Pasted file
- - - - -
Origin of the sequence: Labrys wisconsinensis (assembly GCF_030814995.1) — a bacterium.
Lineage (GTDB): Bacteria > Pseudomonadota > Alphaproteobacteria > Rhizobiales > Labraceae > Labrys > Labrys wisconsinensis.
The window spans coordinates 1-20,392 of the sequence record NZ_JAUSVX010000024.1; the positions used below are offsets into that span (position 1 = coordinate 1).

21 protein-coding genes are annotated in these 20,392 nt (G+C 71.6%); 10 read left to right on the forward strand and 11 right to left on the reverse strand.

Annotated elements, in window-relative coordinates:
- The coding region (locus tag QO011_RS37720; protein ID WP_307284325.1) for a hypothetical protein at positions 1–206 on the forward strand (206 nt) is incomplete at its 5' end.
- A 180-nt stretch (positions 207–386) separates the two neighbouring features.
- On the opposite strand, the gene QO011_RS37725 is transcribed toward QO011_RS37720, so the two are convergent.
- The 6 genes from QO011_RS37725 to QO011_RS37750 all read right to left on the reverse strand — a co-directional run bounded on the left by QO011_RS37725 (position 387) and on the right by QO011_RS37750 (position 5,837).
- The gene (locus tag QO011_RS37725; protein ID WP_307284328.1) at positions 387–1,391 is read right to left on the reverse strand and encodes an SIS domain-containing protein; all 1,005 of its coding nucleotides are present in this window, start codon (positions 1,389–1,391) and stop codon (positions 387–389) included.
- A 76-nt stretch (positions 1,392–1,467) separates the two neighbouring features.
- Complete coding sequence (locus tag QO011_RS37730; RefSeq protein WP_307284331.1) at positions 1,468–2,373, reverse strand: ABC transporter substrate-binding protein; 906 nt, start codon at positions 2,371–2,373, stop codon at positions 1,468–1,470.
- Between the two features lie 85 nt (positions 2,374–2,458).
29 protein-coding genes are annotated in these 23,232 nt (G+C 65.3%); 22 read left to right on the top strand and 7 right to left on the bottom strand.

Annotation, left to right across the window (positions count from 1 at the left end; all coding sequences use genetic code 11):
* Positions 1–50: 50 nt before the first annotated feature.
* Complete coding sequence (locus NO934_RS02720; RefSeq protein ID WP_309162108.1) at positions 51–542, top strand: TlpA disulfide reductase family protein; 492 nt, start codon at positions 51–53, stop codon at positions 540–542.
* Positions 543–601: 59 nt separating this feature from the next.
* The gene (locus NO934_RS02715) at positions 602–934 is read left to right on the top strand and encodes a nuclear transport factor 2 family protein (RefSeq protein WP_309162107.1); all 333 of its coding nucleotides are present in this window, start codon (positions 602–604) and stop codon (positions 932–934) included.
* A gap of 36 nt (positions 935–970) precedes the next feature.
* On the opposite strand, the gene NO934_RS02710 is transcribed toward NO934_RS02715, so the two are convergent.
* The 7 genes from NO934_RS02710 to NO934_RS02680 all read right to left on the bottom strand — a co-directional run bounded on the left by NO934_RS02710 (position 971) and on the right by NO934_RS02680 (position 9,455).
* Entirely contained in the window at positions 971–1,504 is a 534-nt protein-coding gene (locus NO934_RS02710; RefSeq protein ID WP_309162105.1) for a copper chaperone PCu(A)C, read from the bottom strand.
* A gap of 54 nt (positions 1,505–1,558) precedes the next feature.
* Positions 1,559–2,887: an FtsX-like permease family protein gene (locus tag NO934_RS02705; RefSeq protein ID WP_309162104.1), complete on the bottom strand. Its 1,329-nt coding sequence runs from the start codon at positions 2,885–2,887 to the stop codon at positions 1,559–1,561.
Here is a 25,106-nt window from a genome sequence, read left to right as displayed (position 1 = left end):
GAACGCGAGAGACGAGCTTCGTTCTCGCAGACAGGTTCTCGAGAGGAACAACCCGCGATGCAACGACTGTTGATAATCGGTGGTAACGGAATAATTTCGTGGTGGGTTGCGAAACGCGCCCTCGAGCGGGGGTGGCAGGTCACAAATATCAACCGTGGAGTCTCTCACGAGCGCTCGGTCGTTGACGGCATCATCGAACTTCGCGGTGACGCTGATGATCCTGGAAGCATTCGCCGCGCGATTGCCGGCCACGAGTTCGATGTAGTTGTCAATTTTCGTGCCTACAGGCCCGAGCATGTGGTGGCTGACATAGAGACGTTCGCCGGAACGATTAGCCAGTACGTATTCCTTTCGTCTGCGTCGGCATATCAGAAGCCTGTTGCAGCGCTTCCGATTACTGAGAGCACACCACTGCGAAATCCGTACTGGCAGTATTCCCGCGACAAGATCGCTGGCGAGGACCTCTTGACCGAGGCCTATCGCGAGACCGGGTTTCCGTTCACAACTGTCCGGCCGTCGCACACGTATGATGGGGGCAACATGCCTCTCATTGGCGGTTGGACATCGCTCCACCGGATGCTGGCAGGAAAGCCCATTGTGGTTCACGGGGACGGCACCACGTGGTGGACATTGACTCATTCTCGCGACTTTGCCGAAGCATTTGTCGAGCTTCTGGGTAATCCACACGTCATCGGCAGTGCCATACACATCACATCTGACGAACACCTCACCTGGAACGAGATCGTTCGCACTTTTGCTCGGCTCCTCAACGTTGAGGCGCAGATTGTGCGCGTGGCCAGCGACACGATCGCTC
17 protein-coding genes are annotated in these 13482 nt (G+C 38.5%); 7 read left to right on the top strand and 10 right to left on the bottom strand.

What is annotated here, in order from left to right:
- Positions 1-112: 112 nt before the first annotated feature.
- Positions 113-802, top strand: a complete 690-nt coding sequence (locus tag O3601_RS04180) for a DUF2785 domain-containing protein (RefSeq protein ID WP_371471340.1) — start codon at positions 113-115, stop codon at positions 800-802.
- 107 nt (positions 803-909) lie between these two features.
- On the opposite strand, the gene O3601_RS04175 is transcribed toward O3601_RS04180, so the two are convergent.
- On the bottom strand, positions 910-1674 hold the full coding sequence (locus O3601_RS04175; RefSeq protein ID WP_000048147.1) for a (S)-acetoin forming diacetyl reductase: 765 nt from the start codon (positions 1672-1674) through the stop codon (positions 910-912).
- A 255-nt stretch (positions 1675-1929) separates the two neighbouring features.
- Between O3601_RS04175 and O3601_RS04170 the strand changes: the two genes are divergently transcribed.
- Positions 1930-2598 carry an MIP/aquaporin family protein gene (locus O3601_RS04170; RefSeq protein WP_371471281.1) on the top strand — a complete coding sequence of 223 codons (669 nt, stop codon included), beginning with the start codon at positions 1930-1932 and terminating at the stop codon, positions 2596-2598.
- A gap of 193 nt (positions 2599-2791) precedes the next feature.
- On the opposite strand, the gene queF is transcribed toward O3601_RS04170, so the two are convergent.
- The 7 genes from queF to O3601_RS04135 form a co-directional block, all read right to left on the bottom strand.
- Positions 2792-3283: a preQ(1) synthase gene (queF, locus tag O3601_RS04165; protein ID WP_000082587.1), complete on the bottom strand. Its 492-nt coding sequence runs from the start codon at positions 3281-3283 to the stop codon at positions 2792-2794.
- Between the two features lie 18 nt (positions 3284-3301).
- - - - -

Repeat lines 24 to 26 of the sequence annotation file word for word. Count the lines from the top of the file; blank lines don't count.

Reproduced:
* A gap of 54 nt (positions 1,505–1,558) precedes the next feature.
* Positions 1,559–2,887: an FtsX-like permease family protein gene (locus tag NO934_RS02705; RefSeq protein ID WP_309162104.1), complete on the bottom strand. Its 1,329-nt coding sequence runs from the start codon at positions 2,885–2,887 to the stop codon at positions 1,559–1,561.
Here is a 25,106-nt window from a genome sequence, read left to right as displayed (position 1 = left end):